Price, of Ash Tree Close, Bedale, is due to be sentenced at Teesside Crown Court on 13 June.

Judge Howard Crowson remanded him in custody and said prison was "inevitable" but he first wanted to learn more about the state of Price's health.

He said the medical evidence would only affect the length of the term, if it did at all.

The once-respected church leader was convicted of a similar offence in 1999 and was prevented from using his title of reverend.

The trial heard he attacked two youths while he was at York Methodist Church, and the other two while he was a minister in Pocklington.

Jurors were told the children were offered hypnosis to help with stress and pain before being assaulted.

Price sometimes used a blanket, or cloak, as part of his technique, while telling one boy to hold a 50p piece until he dropped it, believing then his victim was in a trance.

The victims said they were not hypnotised but immobilized with shock at the minister's actions, the jury heard.

One of the boys was told not to be "silly" and the matter was brushed aside when he complained to a senior church figure, who has since died.

Price told the jury he had done nothing to be ashamed of and had said he did not know how to hypnotise anybody.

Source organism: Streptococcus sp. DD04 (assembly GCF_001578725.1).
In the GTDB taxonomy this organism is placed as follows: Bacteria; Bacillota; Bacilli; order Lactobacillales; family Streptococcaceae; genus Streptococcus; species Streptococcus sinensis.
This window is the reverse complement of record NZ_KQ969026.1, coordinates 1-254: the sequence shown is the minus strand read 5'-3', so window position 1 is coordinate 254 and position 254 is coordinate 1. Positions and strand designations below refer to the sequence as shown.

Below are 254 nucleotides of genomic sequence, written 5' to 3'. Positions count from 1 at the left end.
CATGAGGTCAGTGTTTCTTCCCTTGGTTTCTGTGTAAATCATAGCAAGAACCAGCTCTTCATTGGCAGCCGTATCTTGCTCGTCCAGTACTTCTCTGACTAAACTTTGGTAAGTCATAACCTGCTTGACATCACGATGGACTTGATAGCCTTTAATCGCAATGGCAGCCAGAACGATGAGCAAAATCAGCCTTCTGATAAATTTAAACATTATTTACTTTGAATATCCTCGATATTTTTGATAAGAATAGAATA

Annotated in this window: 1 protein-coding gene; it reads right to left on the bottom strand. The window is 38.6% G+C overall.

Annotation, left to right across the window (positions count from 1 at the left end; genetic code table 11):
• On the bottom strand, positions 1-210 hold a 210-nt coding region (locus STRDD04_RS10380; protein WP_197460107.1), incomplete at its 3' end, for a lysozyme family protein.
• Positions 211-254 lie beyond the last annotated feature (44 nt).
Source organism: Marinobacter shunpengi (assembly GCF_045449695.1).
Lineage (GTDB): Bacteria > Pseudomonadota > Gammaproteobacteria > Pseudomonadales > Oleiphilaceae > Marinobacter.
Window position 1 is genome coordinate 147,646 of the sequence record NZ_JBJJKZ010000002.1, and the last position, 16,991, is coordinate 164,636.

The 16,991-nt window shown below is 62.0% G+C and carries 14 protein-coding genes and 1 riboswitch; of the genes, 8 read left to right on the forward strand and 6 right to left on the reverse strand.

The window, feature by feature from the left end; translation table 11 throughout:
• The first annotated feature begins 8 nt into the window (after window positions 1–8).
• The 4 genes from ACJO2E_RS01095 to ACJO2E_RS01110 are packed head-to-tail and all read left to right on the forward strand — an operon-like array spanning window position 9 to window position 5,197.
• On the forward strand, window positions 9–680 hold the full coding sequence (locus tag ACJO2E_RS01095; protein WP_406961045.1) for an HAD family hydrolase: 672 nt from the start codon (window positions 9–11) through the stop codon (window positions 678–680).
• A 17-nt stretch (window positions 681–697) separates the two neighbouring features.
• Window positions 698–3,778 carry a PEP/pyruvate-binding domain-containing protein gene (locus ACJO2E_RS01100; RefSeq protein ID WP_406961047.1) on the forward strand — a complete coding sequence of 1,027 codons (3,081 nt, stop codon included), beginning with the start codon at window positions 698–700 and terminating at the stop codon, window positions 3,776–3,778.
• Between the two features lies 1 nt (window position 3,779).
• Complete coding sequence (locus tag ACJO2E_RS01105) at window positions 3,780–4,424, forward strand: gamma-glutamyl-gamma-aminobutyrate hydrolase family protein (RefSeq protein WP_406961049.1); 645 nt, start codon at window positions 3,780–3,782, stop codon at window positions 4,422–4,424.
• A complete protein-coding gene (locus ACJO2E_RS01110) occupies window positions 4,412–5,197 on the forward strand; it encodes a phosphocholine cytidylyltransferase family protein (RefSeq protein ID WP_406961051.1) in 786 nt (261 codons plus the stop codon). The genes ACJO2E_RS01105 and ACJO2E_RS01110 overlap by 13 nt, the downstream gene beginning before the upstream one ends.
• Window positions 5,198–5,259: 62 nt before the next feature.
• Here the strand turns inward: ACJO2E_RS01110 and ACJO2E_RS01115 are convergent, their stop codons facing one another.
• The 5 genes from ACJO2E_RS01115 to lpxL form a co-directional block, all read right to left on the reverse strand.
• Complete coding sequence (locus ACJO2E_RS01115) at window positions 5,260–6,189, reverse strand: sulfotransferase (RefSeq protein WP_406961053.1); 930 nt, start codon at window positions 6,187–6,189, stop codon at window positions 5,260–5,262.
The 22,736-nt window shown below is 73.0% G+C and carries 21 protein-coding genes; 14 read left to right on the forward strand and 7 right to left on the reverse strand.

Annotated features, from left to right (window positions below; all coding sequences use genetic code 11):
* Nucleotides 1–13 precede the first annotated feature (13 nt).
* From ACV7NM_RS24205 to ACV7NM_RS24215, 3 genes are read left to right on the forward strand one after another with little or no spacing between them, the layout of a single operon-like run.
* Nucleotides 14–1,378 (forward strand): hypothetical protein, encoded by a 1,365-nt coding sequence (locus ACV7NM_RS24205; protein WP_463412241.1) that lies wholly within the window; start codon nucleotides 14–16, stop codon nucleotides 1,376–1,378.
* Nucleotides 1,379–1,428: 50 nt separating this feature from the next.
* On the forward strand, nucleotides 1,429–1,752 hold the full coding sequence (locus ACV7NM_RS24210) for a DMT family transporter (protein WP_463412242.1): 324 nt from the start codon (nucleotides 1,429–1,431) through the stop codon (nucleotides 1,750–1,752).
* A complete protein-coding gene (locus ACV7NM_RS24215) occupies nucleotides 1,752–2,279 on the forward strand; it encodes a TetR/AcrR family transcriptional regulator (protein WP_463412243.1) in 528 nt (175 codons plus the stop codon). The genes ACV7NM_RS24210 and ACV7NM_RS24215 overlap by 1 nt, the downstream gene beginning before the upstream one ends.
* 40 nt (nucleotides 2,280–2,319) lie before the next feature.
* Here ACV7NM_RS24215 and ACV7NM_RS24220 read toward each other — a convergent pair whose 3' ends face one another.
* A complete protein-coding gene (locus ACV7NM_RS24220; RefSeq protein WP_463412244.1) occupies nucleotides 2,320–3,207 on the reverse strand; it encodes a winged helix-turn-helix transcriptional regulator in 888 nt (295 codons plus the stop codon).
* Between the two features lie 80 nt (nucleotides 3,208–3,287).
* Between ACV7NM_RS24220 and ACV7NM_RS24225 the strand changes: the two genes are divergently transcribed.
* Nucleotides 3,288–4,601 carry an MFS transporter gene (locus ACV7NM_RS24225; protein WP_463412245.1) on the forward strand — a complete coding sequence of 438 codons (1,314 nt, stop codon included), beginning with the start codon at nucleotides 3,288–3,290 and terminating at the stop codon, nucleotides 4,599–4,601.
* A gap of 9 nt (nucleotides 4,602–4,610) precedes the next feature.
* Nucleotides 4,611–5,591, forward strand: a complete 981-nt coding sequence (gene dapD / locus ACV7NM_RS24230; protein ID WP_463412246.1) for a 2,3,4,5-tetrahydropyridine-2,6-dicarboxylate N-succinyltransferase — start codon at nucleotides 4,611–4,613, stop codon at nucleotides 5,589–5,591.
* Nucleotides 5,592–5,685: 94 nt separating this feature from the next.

ANON May 17th, 2017 @ 11:22 AM

1/2...4,000 child abuses reported last year…

There were more than 180 disclosures of physical and sexual abuse of children and 18 cases of child abduction reported to Women’s Aid last year.

The agency said more than 3,500 cases of emotional abuse of children were disclosed to them in 2016.

Children were slapped, punched, shouted at, called names, and even told they would be killed alongside their mothers.

They also witnessed appalling violence, including their mothers being beaten or even raped.

The findings are contained in the ‘Women’s Aid Impact Report 2016’, being launched today by Children’s Minister Katherine Zappone.

Of the 3,823 disclosures of child abuse:

:: 3,558 were of emotional abuse;

:: 136 of physical abuse; and

:: 47 cases of sexual abuse.

The report said there were “strong links” between child abuse and domestic violence and called for greater recognition of the risk to children, particularly during access arrangements.